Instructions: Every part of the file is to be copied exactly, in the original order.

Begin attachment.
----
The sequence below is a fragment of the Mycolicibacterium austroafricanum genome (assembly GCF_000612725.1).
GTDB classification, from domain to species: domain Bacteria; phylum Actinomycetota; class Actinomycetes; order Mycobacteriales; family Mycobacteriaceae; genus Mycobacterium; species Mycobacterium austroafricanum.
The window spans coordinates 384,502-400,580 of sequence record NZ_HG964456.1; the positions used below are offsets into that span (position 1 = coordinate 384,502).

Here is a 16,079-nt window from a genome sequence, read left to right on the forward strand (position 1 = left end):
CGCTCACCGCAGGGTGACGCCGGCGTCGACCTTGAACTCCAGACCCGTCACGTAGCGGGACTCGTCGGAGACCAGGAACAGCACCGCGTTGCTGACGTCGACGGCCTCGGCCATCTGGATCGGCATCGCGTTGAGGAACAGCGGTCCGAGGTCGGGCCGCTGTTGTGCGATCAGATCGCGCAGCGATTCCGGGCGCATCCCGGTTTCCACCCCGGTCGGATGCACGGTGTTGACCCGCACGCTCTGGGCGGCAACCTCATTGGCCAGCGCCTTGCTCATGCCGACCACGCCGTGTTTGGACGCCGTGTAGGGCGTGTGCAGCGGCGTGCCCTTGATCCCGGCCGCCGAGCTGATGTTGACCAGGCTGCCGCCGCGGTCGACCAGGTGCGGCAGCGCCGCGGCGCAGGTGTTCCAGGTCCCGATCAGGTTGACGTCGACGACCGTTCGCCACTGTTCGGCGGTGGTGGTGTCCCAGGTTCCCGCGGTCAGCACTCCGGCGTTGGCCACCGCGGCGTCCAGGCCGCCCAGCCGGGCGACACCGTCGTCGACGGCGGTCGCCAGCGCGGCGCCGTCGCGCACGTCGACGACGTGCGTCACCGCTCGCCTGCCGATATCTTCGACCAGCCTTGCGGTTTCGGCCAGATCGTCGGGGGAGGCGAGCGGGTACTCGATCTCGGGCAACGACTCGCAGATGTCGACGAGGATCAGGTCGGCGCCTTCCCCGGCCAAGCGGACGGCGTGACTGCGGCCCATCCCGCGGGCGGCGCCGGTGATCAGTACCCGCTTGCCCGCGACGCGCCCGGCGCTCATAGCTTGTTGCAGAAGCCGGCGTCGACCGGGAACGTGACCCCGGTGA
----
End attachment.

The sequence below is a fragment of the Mycolicibacterium austroafricanum genome (assembly GCF_000612725.1).
GTDB classification, from domain to species: domain Bacteria; phylum Actinomycetota; class Actinomycetes; order Mycobacteriales; family Mycobacteriaceae; genus Mycobacterium; species Mycobacterium austroafricanum.
The window spans coordinates 384,502-400,580 of sequence record NZ_HG964456.1; the positions used below are offsets into that span (position 1 = coordinate 384,502).

Here is a 16,079-nt window from a genome sequence, read left to right on the forward strand (position 1 = left end):
CGCTCACCGCAGGGTGACGCCGGCGTCGACCTTGAACTCCAGACCCGTCACGTAGCGGGACTCGTCGGAGACCAGGAACAGCACCGCGTTGCTGACGTCGACGGCCTCGGCCATCTGGATCGGCATCGCGTTGAGGAACAGCGGTCCGAGGTCGGGCCGCTGTTGTGCGATCAGATCGCGCAGCGATTCCGGGCGCATCCCGGTTTCCACCCCGGTCGGATGCACGGTGTTGACCCGCACGCTCTGGGCGGCAACCTCATTGGCCAGCGCCTTGCTCATGCCGACCACGCCGTGTTTGGACGCCGTGTAGGGCGTGTGCAGCGGCGTGCCCTTGATCCCGGCCGCCGAGCTGATGTTGACCAGGCTGCCGCCGCGGTCGACCAGGTGCGGCAGCGCCGCGGCGCAGGTGTTCCAGGTCCCGATCAGGTTGACGTCGACGACCGTTCGCCACTGTTCGGCGGTGGTGGTGTCCCAGGTTCCCGCGGTCAGCACTCCGGCGTTGGCCACCGCGGCGTCCAGGCCGCCCAGCCGGGCGACACCGTCGTCGACGGCGGTCGCCAGCGCGGCGCCGTCGCGCACGTCGACGACGTGCGTCACCGCTCGCCTGCCGATATCTTCGACCAGCCTTGCGGTTTCGGCCAGATCGTCGGGGGAGGCGAGCGGGTACTCGATCTCGGGCAACGACTCGCAGATGTCGACGAGGATCAGGTCGGCGCCTTCCCCGGCCAAGCGGACGGCGTGACTGCGGCCCATCCCGCGGGCGGCGCCGGTGATCAGTACCCGCTTGCCCGCGACGCGCCCGGCGCTCATAGCTTGTTGCAGAAGCCGGCGTCGACCGGGAACGTGACCCCGGTGA